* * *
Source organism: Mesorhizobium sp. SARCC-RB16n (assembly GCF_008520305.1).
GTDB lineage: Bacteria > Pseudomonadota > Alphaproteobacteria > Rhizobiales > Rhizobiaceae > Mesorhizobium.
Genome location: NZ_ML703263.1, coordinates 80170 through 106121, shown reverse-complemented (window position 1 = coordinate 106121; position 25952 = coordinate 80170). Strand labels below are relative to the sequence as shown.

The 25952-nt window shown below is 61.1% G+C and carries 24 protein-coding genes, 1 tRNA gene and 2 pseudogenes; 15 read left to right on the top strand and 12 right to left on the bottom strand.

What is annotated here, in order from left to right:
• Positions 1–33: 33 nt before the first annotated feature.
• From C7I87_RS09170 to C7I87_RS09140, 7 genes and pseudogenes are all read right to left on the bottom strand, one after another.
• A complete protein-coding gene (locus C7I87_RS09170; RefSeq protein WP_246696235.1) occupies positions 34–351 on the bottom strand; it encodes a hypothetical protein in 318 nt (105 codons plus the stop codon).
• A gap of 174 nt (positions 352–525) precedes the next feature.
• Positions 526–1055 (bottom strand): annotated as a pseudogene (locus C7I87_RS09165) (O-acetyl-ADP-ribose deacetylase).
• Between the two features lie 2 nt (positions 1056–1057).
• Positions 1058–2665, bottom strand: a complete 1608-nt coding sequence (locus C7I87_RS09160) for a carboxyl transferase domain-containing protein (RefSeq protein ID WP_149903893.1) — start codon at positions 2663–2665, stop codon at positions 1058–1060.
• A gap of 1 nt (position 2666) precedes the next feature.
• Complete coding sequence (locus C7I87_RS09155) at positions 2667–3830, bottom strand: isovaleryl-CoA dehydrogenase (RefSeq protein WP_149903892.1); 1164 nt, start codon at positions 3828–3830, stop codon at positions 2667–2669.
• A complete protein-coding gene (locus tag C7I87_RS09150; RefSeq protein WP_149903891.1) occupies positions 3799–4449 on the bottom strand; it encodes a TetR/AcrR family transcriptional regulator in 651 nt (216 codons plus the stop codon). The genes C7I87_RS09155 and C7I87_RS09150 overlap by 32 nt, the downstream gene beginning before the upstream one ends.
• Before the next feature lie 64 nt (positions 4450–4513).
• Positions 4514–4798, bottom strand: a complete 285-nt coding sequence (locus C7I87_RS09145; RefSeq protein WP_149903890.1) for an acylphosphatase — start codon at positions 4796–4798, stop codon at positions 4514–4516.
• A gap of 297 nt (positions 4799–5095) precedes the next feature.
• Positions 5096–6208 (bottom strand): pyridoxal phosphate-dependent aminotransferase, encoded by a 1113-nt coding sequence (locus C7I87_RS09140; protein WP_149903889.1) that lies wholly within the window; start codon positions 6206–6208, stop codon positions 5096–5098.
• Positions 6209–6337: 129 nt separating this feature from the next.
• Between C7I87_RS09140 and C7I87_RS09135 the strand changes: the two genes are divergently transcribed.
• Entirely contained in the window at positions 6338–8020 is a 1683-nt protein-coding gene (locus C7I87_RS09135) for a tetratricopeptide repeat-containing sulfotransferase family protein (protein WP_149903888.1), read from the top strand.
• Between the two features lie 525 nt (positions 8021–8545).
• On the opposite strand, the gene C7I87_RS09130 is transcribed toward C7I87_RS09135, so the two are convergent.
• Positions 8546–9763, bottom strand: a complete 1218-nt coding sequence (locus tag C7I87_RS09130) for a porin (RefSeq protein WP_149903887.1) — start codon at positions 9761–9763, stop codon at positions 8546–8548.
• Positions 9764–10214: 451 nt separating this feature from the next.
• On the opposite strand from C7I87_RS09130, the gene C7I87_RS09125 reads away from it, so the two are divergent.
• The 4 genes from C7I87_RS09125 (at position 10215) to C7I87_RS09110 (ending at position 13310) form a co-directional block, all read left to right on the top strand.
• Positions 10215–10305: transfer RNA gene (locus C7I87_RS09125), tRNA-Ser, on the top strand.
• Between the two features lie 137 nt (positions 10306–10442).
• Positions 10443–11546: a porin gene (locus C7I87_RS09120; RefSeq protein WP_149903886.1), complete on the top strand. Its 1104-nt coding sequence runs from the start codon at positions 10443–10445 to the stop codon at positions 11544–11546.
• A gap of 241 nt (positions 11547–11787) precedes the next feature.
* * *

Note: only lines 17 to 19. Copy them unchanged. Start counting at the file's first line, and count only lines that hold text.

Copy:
• Positions 4514–4798, bottom strand: a complete 285-nt coding sequence (locus C7I87_RS09145; RefSeq protein WP_149903890.1) for an acylphosphatase — start codon at positions 4796–4798, stop codon at positions 4514–4516.
• A gap of 297 nt (positions 4799–5095) precedes the next feature.
• Positions 5096–6208 (bottom strand): pyridoxal phosphate-dependent aminotransferase, encoded by a 1113-nt coding sequence (locus C7I87_RS09140; protein WP_149903889.1) that lies wholly within the window; start codon positions 6206–6208, stop codon positions 5096–5098.